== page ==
Joe Pike is about to climb into his Jeep on Los Angeles’ Miracle Mile when he sees a man force a young woman into the back seat of a waiting car. When the car pulls away from the curb, Pike follows.
Fans of Robert Crais’ fine series of private eye novels featuring Elvis Cole and Joe Pike can predict what happens next in “A Dangerous Man.” Pike, the dangerous man of the title, catches the car at a stoplight, smashes the driver’s side window, drags the driver and his accomplice out, and roughs them up enough to give one of them a concussion.
But when the young woman, Isabel Roland, is promptly kidnapped a second time, it’s apparent something more than a simple abduction is at work. Pike, determined to solve the mystery and save the girl, calls his pal Elvis Cole for help.
Although Cole and Pike stand up for the underdog, the two partners are otherwise profoundly different. Cole is a sociable fellow who wears Hawaiian shirts, can chuckle about himself and would be a hoot to hang out with. Pike is a scowling former Marine sniper and an enigmatic loner who doesn’t find much of anything to laugh about. This time around, Pike drives the action with Cole and medical examiner John Chen, another recurring character, in supporting roles.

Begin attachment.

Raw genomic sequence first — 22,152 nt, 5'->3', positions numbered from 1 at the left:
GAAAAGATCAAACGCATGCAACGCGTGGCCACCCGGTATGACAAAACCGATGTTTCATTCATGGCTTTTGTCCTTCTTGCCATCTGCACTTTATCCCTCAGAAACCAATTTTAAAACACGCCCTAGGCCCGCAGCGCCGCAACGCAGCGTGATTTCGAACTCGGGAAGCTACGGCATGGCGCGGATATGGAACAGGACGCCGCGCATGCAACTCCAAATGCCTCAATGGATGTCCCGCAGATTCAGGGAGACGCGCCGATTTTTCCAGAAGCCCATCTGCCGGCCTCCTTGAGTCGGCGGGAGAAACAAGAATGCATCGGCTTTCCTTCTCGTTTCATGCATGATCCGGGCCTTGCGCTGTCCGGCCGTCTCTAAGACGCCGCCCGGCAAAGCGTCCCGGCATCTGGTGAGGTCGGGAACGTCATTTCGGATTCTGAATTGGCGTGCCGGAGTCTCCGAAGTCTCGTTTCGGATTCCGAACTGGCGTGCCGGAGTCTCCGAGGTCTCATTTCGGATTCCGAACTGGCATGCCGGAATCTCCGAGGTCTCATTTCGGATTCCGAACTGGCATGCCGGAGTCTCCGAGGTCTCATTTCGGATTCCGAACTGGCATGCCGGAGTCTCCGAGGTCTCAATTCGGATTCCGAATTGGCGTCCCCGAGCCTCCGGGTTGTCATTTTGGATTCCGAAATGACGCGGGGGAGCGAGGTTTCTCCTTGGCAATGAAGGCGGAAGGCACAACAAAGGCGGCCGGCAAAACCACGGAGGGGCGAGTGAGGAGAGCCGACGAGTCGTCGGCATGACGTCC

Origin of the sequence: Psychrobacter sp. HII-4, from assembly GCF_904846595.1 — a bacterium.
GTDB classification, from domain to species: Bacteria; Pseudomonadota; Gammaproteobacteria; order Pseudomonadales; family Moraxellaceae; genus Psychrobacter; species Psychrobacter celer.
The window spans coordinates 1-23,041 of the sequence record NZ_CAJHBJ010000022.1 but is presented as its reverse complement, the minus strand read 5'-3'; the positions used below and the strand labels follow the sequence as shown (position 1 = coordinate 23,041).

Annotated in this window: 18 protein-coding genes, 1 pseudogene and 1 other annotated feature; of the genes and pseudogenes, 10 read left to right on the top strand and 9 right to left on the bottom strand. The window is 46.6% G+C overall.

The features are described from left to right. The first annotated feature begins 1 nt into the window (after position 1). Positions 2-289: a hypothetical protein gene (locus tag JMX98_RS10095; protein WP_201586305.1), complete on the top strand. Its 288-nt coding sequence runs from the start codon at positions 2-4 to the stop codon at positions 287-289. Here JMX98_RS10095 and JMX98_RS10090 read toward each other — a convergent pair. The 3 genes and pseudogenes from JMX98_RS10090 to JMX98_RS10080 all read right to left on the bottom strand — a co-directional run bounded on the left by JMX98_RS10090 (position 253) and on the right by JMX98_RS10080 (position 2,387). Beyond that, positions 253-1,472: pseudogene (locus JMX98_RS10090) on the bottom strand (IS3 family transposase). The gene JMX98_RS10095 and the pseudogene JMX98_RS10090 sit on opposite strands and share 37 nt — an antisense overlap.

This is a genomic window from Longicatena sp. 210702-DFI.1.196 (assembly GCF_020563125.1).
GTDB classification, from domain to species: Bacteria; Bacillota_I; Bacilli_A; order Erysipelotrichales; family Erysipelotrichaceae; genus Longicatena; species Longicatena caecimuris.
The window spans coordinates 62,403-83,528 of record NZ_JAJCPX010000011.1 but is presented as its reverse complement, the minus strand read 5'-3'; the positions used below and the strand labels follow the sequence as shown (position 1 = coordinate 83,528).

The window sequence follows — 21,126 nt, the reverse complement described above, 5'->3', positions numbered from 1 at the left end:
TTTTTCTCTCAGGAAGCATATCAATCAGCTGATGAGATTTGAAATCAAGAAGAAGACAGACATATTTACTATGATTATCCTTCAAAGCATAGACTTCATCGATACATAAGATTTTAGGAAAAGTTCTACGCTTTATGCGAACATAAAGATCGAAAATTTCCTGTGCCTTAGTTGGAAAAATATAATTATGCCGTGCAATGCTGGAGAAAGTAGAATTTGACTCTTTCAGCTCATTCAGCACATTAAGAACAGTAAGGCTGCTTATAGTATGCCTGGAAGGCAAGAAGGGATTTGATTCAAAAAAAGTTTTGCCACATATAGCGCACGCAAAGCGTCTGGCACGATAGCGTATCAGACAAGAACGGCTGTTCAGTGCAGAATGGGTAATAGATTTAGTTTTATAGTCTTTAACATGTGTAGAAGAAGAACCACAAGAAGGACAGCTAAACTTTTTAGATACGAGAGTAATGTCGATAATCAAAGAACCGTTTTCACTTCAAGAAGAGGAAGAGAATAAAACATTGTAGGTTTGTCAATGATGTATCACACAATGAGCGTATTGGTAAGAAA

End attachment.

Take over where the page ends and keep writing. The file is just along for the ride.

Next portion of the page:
As they search for Isabel, Stetson-wearing U.S. Marshal Pryor Gregg is investigating the torture and murder of a retired marshal. When Gregg realizes the murder and Isabel’s abduction are related, he pays Cole a visit and the action ramps up.
This is the 17th Cole and Pike novel, putting it well past the point that many crime fiction series become repetitive or otherwise lose their steam. But “A Dangerous Man” — suspenseful, fast-paced, tightly written and peopled with compelling characters — is one of Crais’ best.